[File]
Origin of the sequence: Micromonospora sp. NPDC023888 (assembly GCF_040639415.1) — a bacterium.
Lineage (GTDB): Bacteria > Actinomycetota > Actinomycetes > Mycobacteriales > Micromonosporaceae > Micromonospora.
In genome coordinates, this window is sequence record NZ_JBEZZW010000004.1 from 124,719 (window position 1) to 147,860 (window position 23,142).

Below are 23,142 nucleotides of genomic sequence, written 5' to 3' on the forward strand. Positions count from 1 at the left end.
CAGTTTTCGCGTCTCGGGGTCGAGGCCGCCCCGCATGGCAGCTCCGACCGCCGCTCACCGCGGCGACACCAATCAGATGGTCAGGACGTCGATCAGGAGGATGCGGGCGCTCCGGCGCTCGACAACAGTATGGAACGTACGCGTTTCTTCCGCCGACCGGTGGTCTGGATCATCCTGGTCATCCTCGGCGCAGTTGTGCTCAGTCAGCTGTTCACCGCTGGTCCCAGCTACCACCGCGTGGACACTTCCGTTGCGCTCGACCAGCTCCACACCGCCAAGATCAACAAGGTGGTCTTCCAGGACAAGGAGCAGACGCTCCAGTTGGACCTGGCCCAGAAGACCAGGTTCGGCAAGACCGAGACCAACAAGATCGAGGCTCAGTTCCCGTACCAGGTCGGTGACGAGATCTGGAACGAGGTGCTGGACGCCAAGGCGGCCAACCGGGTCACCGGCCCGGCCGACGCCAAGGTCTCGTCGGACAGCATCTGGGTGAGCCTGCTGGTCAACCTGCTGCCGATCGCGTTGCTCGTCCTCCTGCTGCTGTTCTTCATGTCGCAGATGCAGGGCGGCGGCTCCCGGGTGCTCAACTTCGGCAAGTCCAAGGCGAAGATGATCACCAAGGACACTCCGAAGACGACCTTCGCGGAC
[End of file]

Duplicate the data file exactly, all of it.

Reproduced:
Origin of the sequence: Micromonospora sp. NPDC023888 (assembly GCF_040639415.1) — a bacterium.
Lineage (GTDB): Bacteria > Actinomycetota > Actinomycetes > Mycobacteriales > Micromonosporaceae > Micromonospora.
In genome coordinates, this window is sequence record NZ_JBEZZW010000004.1 from 124,719 (window position 1) to 147,860 (window position 23,142).

Below are 23,142 nucleotides of genomic sequence, written 5' to 3' on the forward strand. Positions count from 1 at the left end.
CAGTTTTCGCGTCTCGGGGTCGAGGCCGCCCCGCATGGCAGCTCCGACCGCCGCTCACCGCGGCGACACCAATCAGATGGTCAGGACGTCGATCAGGAGGATGCGGGCGCTCCGGCGCTCGACAACAGTATGGAACGTACGCGTTTCTTCCGCCGACCGGTGGTCTGGATCATCCTGGTCATCCTCGGCGCAGTTGTGCTCAGTCAGCTGTTCACCGCTGGTCCCAGCTACCACCGCGTGGACACTTCCGTTGCGCTCGACCAGCTCCACACCGCCAAGATCAACAAGGTGGTCTTCCAGGACAAGGAGCAGACGCTCCAGTTGGACCTGGCCCAGAAGACCAGGTTCGGCAAGACCGAGACCAACAAGATCGAGGCTCAGTTCCCGTACCAGGTCGGTGACGAGATCTGGAACGAGGTGCTGGACGCCAAGGCGGCCAACCGGGTCACCGGCCCGGCCGACGCCAAGGTCTCGTCGGACAGCATCTGGGTGAGCCTGCTGGTCAACCTGCTGCCGATCGCGTTGCTCGTCCTCCTGCTGCTGTTCTTCATGTCGCAGATGCAGGGCGGCGGCTCCCGGGTGCTCAACTTCGGCAAGTCCAAGGCGAAGATGATCACCAAGGACACTCCGAAGACGACCTTCGCGGAC